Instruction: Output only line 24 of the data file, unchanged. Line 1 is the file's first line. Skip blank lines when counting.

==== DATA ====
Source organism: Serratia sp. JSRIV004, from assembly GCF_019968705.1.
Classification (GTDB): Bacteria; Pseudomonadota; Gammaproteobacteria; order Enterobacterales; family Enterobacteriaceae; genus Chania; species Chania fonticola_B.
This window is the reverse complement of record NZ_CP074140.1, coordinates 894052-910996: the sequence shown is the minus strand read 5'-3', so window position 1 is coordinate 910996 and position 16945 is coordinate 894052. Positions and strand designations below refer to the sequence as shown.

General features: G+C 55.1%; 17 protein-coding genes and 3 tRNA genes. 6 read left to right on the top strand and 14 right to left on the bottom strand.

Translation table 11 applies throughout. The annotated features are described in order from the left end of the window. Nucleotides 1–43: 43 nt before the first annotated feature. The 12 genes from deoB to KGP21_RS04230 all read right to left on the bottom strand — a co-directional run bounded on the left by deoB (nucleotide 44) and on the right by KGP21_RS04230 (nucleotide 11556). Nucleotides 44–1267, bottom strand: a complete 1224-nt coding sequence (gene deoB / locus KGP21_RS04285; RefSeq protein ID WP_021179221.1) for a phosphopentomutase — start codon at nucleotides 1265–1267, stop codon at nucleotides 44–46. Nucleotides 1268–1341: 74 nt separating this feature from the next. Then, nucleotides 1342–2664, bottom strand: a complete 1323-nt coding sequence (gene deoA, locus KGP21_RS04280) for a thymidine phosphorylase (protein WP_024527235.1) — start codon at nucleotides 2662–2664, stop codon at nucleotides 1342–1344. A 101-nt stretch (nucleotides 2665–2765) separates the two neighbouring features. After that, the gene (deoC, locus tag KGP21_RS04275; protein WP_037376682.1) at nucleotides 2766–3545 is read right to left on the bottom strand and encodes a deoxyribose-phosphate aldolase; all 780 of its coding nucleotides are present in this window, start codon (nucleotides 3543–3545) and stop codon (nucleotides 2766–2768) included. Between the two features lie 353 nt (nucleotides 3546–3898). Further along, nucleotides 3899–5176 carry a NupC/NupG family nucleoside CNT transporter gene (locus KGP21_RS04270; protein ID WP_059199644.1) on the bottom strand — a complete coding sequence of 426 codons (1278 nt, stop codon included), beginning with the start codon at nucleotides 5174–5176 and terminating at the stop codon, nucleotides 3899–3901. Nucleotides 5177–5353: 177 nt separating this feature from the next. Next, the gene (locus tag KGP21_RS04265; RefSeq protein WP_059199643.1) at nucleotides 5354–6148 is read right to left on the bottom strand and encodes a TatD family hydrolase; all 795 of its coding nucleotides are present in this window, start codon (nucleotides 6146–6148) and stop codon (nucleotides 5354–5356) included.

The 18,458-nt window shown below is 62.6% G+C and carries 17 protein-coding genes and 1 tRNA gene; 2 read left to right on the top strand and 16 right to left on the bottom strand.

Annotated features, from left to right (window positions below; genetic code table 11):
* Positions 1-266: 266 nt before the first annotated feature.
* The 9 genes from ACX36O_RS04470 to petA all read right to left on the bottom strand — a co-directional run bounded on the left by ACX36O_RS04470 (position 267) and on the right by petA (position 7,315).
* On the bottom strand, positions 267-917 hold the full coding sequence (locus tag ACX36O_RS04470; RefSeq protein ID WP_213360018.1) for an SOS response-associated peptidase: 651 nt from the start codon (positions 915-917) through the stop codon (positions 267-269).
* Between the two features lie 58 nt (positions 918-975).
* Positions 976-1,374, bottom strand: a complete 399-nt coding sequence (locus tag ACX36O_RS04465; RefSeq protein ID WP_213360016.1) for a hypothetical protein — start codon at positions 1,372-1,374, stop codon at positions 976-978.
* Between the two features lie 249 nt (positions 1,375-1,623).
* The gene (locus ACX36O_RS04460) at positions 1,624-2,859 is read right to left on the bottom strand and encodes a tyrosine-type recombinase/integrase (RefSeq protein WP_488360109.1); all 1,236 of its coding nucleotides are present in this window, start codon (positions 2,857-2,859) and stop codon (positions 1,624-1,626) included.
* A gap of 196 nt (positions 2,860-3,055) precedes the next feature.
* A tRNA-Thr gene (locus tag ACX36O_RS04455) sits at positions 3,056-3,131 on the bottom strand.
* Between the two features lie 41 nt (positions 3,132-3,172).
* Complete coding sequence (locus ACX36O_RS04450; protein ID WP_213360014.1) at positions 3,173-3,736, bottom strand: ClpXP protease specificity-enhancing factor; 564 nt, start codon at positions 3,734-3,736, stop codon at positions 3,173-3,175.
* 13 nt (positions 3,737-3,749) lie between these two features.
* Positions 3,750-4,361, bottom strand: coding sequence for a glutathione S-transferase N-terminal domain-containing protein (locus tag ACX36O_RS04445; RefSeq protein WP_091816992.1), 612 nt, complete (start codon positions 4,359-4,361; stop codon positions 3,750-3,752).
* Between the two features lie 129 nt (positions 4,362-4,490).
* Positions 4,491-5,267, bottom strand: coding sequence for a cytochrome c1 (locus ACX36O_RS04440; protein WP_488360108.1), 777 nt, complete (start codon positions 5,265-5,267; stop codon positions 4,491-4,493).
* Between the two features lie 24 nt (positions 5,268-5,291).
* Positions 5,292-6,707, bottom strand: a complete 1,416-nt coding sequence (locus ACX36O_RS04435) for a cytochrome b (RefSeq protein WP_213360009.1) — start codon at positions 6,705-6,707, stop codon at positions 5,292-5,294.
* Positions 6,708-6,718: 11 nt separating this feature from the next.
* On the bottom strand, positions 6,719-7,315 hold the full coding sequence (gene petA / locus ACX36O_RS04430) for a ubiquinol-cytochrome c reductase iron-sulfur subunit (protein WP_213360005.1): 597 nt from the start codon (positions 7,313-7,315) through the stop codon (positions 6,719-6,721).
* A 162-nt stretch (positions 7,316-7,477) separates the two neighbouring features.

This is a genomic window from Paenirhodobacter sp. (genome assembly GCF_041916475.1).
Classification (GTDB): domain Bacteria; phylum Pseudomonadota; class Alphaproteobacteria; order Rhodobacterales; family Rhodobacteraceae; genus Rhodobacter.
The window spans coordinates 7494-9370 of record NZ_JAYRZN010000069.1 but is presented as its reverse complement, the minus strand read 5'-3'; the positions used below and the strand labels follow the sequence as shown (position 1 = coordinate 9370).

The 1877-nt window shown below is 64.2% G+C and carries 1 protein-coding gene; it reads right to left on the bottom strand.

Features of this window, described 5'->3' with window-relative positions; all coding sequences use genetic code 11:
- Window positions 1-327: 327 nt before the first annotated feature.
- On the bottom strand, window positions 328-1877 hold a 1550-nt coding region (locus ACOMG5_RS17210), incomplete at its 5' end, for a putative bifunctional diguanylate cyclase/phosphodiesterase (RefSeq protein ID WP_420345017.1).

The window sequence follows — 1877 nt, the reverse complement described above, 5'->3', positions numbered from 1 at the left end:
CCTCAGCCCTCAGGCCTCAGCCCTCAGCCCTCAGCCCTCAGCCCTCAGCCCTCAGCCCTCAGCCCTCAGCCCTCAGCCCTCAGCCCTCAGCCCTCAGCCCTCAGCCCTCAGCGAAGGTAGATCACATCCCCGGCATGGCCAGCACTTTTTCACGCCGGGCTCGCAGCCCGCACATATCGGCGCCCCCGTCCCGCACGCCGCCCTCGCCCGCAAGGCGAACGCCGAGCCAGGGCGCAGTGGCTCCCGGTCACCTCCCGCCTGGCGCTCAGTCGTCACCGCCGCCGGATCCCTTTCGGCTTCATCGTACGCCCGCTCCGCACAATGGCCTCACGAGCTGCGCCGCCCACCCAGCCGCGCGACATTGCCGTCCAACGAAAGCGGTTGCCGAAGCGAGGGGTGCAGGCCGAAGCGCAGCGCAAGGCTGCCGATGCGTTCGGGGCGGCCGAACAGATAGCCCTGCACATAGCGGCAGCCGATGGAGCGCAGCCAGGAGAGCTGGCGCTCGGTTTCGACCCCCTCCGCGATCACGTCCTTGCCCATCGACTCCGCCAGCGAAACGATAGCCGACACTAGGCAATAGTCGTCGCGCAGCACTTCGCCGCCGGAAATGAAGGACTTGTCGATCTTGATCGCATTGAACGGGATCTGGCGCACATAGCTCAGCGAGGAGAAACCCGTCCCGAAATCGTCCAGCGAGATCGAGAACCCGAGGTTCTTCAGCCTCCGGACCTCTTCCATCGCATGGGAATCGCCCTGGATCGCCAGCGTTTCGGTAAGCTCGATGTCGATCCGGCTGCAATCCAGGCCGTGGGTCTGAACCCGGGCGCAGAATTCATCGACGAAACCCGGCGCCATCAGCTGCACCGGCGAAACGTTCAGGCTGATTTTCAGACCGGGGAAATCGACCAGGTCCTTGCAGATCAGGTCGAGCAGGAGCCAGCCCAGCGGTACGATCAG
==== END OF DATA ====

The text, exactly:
* Positions 5,292-6,707, bottom strand: a complete 1,416-nt coding sequence (locus ACX36O_RS04435) for a cytochrome b (RefSeq protein WP_213360009.1) — start codon at positions 6,705-6,707, stop codon at positions 5,292-5,294.